The Endless Online Conspiracy Theories About ‘Giant Human Skeletons’

Like so much online flotsam, a “satirical” post by the infamous blog World News Daily Report (WNDR) was spotted recirculating as recently as 2022, painting the Smithsonian Institution as part of yet another alleged historical cover-up.

The original story, which was posted in December 2014, centered on a fictional court battle between the Smithsonian and the fictional “American Institution of Alternative Archeology” that went all the way to the U.S. Supreme Court:

During the court case, new elements were brought to light as several Smithsonian whistle blowers [sic] admitted to the existence of documents that allegedly proved the destruction of tens of thousands of human skeletons reaching between 6 feet and 12 feet in height, a reality mainstream archeology can not admit to for different reasons …

As “proof,” the blog included a photograph often associated with this type of conspiracy theory, showing a man holding what it called a “giant human femur uncovered in Ohio in 2011,” presumably betting that its readers had not already seen it posted on other sites claiming that it was actually “discovered” in Turkey:

In reality, the photograph was digitally-altered, and likely part of what the National Geographic Society once called “a continuing flow of emails” from people hoping that the photo they found of “giant bones” would be the one to be confirmed.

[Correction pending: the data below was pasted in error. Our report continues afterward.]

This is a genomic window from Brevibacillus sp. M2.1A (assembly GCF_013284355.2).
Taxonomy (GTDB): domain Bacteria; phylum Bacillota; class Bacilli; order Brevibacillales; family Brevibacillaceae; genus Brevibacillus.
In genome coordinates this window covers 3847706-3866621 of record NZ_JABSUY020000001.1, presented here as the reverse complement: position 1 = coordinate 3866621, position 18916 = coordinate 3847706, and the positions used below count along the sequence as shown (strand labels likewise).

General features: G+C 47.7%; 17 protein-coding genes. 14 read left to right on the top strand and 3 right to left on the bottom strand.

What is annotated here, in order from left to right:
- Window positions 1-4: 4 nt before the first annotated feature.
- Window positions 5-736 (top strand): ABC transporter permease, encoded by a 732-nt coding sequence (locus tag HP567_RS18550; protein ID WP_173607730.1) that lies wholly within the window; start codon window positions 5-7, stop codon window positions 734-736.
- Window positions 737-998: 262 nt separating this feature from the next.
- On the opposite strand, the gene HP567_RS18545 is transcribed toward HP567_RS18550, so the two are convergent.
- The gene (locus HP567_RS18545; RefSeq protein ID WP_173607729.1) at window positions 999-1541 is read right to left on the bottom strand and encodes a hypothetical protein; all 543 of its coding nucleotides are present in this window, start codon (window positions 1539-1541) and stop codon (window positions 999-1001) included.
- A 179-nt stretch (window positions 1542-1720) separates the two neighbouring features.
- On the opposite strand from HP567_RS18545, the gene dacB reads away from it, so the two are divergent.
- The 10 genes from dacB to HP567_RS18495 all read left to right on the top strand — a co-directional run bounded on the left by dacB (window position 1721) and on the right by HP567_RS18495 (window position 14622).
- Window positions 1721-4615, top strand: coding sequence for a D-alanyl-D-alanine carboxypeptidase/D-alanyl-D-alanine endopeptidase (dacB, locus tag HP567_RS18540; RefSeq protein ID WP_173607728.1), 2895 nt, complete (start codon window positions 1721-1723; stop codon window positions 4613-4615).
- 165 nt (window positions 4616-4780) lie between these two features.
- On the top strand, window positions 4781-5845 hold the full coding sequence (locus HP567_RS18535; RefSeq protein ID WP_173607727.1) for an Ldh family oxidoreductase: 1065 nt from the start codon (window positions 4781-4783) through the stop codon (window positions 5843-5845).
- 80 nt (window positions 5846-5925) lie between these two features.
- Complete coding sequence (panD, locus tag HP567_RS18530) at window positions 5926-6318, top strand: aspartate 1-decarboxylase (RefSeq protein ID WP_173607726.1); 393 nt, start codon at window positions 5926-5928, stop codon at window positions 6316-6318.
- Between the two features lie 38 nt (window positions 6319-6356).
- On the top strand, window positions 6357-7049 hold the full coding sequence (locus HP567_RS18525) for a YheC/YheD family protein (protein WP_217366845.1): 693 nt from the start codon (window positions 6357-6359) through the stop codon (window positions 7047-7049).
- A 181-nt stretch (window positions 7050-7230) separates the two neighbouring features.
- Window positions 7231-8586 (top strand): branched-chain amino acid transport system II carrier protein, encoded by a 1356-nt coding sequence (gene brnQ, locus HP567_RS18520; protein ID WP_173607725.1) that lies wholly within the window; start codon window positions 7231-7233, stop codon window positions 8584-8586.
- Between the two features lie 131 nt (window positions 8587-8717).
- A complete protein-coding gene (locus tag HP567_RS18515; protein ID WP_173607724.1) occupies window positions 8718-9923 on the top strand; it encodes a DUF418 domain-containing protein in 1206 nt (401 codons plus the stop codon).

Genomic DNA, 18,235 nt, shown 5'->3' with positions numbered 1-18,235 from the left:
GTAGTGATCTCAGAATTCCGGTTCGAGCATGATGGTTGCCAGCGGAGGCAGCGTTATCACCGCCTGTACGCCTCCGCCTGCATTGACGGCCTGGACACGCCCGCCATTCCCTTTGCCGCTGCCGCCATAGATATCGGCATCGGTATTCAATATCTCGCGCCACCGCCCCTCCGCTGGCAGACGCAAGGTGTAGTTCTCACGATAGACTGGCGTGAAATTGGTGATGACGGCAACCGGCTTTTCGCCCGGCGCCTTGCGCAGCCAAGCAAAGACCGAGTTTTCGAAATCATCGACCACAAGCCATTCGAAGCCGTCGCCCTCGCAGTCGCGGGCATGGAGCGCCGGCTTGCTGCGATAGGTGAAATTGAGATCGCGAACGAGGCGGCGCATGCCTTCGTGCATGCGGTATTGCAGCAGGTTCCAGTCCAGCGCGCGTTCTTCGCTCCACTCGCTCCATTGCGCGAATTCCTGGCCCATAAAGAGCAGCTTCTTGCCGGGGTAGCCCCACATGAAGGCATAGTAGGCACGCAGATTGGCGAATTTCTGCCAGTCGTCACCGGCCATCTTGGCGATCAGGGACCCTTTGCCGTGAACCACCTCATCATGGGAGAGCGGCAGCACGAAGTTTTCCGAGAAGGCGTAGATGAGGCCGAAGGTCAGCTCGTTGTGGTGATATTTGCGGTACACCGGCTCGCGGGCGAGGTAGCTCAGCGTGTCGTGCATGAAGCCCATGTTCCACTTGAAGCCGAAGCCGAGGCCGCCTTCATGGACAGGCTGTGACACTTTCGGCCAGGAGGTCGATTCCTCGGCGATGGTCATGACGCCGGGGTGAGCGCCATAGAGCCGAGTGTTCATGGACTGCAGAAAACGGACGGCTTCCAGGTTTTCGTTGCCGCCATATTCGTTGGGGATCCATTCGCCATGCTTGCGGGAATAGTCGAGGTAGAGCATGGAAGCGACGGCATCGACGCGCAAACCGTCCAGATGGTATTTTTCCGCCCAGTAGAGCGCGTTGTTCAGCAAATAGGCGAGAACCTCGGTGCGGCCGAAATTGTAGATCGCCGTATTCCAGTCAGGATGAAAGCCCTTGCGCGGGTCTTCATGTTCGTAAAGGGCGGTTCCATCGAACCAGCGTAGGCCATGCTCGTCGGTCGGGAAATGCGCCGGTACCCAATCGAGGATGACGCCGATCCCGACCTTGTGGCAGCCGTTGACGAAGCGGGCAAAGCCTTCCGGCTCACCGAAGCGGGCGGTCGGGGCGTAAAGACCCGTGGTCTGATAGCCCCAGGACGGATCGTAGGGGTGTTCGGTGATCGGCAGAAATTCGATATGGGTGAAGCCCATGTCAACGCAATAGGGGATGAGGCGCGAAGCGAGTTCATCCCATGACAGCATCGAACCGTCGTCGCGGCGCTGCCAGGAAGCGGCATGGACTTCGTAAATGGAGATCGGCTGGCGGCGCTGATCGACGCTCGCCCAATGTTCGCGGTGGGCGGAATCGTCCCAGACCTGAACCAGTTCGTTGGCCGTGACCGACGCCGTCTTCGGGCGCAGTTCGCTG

As is often the case, internet users on social media or fringe message boards ignored WNDR’s standard disclaimer:

World News Daily Report is a news and political satire web publication, which may or may not use real names, often in semi-real or mostly fictitious ways. All news articles contained within are fiction, and presumably fake news. Any resemblance to the truth is purely coincidental, except for all references to politicians and/or celebrities, in which case they are based on real people, but still based almost entirely in fiction.

Conspiracy theories about “giant skeletons” long predate the Internet, however; some proponents have taken to citing an 1848 speech by then-Illinois Rep. Abraham Lincoln as evidence. During an appearance at Niagra Falls, Lincoln said:

When Columbus first sought this continent — when Christ suffered on the cross — when Moses led Israel through the Red-Sea — nay, even when Adam first came from the hand of his Maker — then as now, Niagara was roaring here. The eyes of that species of extinct giants, whose bones fill the mounds of America, have gazed on Niagara, as ours do.

But as researchers at the Abraham Lincoln Institute for the Study of Leadership and Public Policy have showed, those citing the speech often ignore the next part of Lincoln’s remarks:

Co[n]temporary with the whole race of men, and older than the first man, Niagara is strong, and fresh to-day as ten thousand years ago. The Mammoth and Mastadon now so long dead, that fragments of their monstrous bones, alone testify, that they ever lived, have gazed on Niagara.

Despite being roundly and repeatedly debunked, however, the claims of “giant skeletons” continue to circulate online.

Update 9/5/2023, 1:26 p.m. PST: This article has been revamped and updated. You can review the original here. — ag